The company didn't fill open positions, he said, and it started asking Mountain Water to cut its maintenance budget.
It hiked administrative fees to 30 percent, 40 percent, even more, he said. Under Wheeler, he said, Mountain Water tacked on a standard administrative fee of 5 percent to a capital improvement project, but Liberty billed $14,000 for one project that cost just $7,000.
"Actually, it was all about the profit," Bowman said.
So Bowman left for City Hall, losing some friends along the way. He'd wanted to say goodbye at Mountain Water before he left, but management did not let him talk with his coworkers given the legal issues still playing out in court, he said.
"It was hurtful," Bowman said.
At the same time, he believes relationships will mend, and he made the decision to jump early because he believes in public service.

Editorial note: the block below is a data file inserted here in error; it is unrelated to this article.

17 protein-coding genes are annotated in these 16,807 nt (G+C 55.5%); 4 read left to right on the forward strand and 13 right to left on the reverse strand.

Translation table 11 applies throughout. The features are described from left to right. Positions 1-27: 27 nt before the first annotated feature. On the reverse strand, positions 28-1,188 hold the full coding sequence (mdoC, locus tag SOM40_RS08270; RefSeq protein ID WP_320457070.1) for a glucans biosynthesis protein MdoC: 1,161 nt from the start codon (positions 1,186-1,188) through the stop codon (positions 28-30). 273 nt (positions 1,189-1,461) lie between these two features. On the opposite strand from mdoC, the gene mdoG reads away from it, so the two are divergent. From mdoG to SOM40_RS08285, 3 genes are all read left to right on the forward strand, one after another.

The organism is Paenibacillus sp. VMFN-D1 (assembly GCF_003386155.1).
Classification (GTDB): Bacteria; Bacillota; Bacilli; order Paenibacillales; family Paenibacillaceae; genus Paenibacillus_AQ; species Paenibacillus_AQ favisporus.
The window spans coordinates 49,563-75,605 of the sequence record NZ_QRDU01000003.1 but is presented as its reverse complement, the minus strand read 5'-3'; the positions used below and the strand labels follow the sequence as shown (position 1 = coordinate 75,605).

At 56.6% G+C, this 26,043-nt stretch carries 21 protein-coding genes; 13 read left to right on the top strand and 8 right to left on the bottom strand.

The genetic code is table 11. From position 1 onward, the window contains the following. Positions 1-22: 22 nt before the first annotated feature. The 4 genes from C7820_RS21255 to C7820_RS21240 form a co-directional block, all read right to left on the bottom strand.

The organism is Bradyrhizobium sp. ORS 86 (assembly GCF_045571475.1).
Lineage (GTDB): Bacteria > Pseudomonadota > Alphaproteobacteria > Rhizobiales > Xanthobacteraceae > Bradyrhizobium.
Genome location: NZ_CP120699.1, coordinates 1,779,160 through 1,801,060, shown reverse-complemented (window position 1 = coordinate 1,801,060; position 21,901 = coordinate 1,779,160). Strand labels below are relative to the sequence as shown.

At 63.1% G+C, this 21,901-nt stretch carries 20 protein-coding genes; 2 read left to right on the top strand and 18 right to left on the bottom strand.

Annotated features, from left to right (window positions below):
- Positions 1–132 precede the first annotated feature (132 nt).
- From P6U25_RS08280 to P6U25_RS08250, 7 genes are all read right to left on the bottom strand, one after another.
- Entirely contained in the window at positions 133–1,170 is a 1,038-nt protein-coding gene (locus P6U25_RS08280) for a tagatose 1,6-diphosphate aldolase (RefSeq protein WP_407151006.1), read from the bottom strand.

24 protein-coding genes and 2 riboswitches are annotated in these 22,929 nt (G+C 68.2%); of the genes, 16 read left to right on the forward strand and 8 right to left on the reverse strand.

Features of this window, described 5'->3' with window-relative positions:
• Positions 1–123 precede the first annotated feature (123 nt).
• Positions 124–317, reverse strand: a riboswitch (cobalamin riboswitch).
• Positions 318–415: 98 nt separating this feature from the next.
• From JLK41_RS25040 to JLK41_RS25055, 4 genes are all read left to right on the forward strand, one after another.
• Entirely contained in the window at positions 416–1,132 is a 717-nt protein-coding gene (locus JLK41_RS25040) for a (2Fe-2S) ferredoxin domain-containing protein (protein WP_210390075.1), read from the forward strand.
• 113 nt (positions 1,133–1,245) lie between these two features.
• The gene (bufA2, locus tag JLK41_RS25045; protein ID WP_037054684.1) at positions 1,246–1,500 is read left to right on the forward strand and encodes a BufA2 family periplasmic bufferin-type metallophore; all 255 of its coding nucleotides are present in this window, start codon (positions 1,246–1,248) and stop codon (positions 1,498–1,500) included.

"I enjoy serving the community, and I enjoy the employees," Bowman said. "And I felt that it was best for me to come over early to try to make the transition for the customers and the community and the employees over there ... the smoothest transition as possible."
Bowman said he doesn't anticipate any noticeable changes in the water system right away, but he's working on a plan that prioritizes improvements as part of the budget process.
The employees are dedicated to running the water system and know how to do it, Bowman said; under city ownership, he said they'll have the resources.
"I've been very fortunate to experience the public ownership side since February, and it's the right thing ... We're going to get everything fixed," Bowman said.
He's moving forward with the full support of Mayor Engen.
"This system is now in the public's hands, and it's in good hands from an operational standpoint," Engen said.
"I don't know most of the rest of the employees of Mountain Water, but I can tell you that my experience with Dennis Bowman and Greg Gullickson (who also came early to work for City Hall) and the character and the work ethic and the commitment to the community that they demonstrate gives me nothing but faith that this system, given the resources the city can provide, will operate better than it's ever operated."